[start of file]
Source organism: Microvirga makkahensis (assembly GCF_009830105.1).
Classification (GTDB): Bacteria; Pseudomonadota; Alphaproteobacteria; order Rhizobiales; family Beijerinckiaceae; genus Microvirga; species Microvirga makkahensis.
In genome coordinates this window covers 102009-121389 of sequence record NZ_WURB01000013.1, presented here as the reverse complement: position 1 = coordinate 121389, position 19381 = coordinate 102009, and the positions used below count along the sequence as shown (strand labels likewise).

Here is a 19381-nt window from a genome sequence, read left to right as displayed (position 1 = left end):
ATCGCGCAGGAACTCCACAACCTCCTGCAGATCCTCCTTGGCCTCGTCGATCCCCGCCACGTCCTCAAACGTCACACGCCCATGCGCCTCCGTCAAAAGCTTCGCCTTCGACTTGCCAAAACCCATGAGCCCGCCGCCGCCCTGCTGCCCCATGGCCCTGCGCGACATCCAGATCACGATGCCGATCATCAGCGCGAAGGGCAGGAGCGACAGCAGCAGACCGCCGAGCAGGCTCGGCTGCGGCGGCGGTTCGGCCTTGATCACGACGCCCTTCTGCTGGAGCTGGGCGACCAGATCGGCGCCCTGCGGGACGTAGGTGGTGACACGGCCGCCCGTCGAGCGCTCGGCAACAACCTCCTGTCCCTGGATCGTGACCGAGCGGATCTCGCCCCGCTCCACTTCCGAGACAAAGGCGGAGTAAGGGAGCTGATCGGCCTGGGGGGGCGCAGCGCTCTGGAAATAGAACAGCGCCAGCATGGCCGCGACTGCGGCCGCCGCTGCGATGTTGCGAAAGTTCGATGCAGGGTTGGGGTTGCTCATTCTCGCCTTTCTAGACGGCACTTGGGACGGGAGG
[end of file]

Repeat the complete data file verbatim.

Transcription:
Source organism: Microvirga makkahensis (assembly GCF_009830105.1).
Classification (GTDB): Bacteria; Pseudomonadota; Alphaproteobacteria; order Rhizobiales; family Beijerinckiaceae; genus Microvirga; species Microvirga makkahensis.
In genome coordinates this window covers 102009-121389 of sequence record NZ_WURB01000013.1, presented here as the reverse complement: position 1 = coordinate 121389, position 19381 = coordinate 102009, and the positions used below count along the sequence as shown (strand labels likewise).

Here is a 19381-nt window from a genome sequence, read left to right as displayed (position 1 = left end):
ATCGCGCAGGAACTCCACAACCTCCTGCAGATCCTCCTTGGCCTCGTCGATCCCCGCCACGTCCTCAAACGTCACACGCCCATGCGCCTCCGTCAAAAGCTTCGCCTTCGACTTGCCAAAACCCATGAGCCCGCCGCCGCCCTGCTGCCCCATGGCCCTGCGCGACATCCAGATCACGATGCCGATCATCAGCGCGAAGGGCAGGAGCGACAGCAGCAGACCGCCGAGCAGGCTCGGCTGCGGCGGCGGTTCGGCCTTGATCACGACGCCCTTCTGCTGGAGCTGGGCGACCAGATCGGCGCCCTGCGGGACGTAGGTGGTGACACGGCCGCCCGTCGAGCGCTCGGCAACAACCTCCTGTCCCTGGATCGTGACCGAGCGGATCTCGCCCCGCTCCACTTCCGAGACAAAGGCGGAGTAAGGGAGCTGATCGGCCTGGGGGGGCGCAGCGCTCTGGAAATAGAACAGCGCCAGCATGGCCGCGACTGCGGCCGCCGCTGCGATGTTGCGAAAGTTCGATGCAGGGTTGGGGTTGCTCATTCTCGCCTTTCTAGACGGCACTTGGGACGGGAGG